Prairie Post (West Edition)

Lethbridge Police highlight pedestrian safety

- CONTRIBUTE­D

Lethbridge Police hope to bring awareness to pedestrian safety as part of a province-wide Selective Traffic Enforcemen­t Program for October.

Ensuring our roads are safe is a shared responsibi­lity between drivers and pedestrian­s.

As the days get shorter and there’s less hours of daylight, it’s even more important that pedestrian­s take steps to make sure they are seen by drivers.

With the introducti­on of electronic devices into our world, the importance of making eye contact between the driver and the pedestrian is increasing­ly important.

Unfortunat­ely, Lethbridge has seen its share of pedestrian-involved collisions in the last few years, some of them resulting in serious injuries or death. In 2021, police responded to two fatal collisions involving pedestrian­s, and 33 collisions involving pedestrian­s overall. Twenty tickets were issued to motorists for failure to yield to a pedestrian.

According to the most recent provincial statistics available, there were 20 pedestrian­s killed and 936 injured in Alberta in 2019.

A pedestrian is defined under the Traffic Safety Act as:

• a person on foot, or;

• a person in or on a mobility aid;

• and includes persons designated by the regulation as pedestrian­s.

A person riding a bicycle or e-scooter, it should be noted, is not considered a pedestrian.

Following are tips to help pedestrian­s increase their visibility when crossing the road:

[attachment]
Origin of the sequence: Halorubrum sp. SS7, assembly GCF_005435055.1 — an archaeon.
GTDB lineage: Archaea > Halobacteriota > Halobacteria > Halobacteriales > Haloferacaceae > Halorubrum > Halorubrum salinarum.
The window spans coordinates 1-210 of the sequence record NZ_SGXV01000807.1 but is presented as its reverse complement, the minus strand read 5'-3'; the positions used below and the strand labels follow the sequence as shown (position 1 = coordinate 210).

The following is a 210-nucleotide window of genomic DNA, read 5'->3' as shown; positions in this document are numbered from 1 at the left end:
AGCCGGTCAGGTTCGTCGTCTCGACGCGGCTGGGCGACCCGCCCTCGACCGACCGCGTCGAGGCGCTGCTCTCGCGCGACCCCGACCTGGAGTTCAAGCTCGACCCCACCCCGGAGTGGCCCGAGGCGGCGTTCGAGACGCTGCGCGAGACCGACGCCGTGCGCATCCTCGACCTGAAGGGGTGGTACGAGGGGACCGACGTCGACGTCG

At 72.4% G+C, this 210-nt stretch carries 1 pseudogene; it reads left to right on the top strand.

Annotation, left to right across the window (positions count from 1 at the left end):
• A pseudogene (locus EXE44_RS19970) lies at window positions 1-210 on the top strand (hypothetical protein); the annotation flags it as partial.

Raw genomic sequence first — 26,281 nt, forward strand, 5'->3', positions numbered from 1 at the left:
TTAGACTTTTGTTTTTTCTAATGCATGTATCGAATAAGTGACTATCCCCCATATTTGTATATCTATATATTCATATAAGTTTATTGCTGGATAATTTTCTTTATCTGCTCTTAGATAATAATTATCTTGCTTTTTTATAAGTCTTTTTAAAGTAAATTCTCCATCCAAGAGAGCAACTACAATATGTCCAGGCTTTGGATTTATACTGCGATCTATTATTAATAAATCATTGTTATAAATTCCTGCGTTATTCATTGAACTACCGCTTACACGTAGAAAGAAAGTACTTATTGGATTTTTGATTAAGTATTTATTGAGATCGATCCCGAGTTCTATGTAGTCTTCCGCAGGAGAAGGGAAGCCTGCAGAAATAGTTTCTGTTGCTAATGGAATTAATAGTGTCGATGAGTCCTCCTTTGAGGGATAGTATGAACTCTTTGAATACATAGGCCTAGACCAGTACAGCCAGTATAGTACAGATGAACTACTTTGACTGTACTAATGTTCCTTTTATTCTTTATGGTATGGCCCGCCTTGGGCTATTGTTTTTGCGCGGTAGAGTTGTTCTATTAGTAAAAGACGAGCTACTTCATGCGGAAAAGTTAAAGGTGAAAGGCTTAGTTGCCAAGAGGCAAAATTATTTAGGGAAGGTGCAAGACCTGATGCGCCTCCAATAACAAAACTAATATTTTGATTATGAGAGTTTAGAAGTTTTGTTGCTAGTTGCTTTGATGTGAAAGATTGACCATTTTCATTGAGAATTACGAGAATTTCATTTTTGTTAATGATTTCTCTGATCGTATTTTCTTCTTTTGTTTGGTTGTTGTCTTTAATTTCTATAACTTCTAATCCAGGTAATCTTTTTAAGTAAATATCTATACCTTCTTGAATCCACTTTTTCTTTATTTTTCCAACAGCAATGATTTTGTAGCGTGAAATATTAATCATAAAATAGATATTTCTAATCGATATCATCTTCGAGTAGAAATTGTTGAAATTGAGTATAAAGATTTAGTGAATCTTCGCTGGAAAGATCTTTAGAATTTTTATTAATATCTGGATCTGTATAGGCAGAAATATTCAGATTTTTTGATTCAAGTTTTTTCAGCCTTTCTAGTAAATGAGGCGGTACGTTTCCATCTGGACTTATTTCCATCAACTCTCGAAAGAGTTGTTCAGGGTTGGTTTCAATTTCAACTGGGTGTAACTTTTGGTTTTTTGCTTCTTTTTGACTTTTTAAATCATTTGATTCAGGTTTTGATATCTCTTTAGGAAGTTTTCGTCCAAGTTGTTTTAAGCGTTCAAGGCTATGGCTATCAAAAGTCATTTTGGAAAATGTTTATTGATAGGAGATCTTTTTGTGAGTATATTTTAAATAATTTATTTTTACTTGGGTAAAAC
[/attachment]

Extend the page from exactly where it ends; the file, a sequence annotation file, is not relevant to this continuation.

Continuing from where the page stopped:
• Always use crosswalks and pedestrian-activated signals when they’re available. It’s safer to cross at marked crosswalks or controlled intersecti­ons whenever possible. Crosswalks can be marked or unmarked.

1. A marked crosswalk is any part of a roadway that is distinctly marked by signs, lines, or any other marking on the road for pedestrian crossing

2. An unmarked crosswalk is the part of a roadway that connects two sidewalks, curbs, or edges of a road at an intersecti­on where that roadway crosses another – think of an invisible line drawn cornerto-corner straight across the road. Unmarked crosswalks exist at all intersecti­ons unless a sign indicates otherwise

• Many intersecti­ons with traffic lights have crosswalks with pedestrian signals. When the ‘walk’ signal is lit, pedestrian­s may enter the crosswalk. When the ‘don’t walk’ signal is lit or flashing, pedestrian­s must not enter the crosswalk and must clear the crosswalk immediatel­y if already in it

• Signalling your intent to cross can help drivers know that you intend to enter the crosswalk. You can use ‘Point, Pause, Proceed’ as a rule of thumb’

• Wearing light coloured clothing will assist in making you visible to drivers and ensure that you are seen when you have to step onto the road

• Watch the weather. Take into considerat­ion the weather before you cross the road. Drivers may have a difficult time seeing pedestrian­s when it is raining, snowing, foggy or when the sun it coming up or setting. Never assume the driver has seen you. Consider carrying a flashlight or flashing red light to increase your visibility. Pedestrian­s have the right of way in a crosswalk unless a peace officer or traffic control device directs otherwise. This means that even if the crosswalk is unmarked, vehicles must stop and yield to pedestrian­s.

Drivers should make sure to watch for the elderly or people with disabiliti­es who may take more time crossing. Failing to yield to a pedestrian in a crosswalk will result in a fine of $810 and four demerit points. However, as a pedestrian you are still responsibl­e for exercising due care even though you have the right of way and you should make sure that all vehicles have yielded before entering the crosswalk.

A pedestrian crossing a roadway outside a crosswalk must yield the right of way to vehicles. Some municipali­ties also have ‘jaywalking’ bylaws. If you cross the street outside a crosswalk in these municipali­ties, you could receive a fine.

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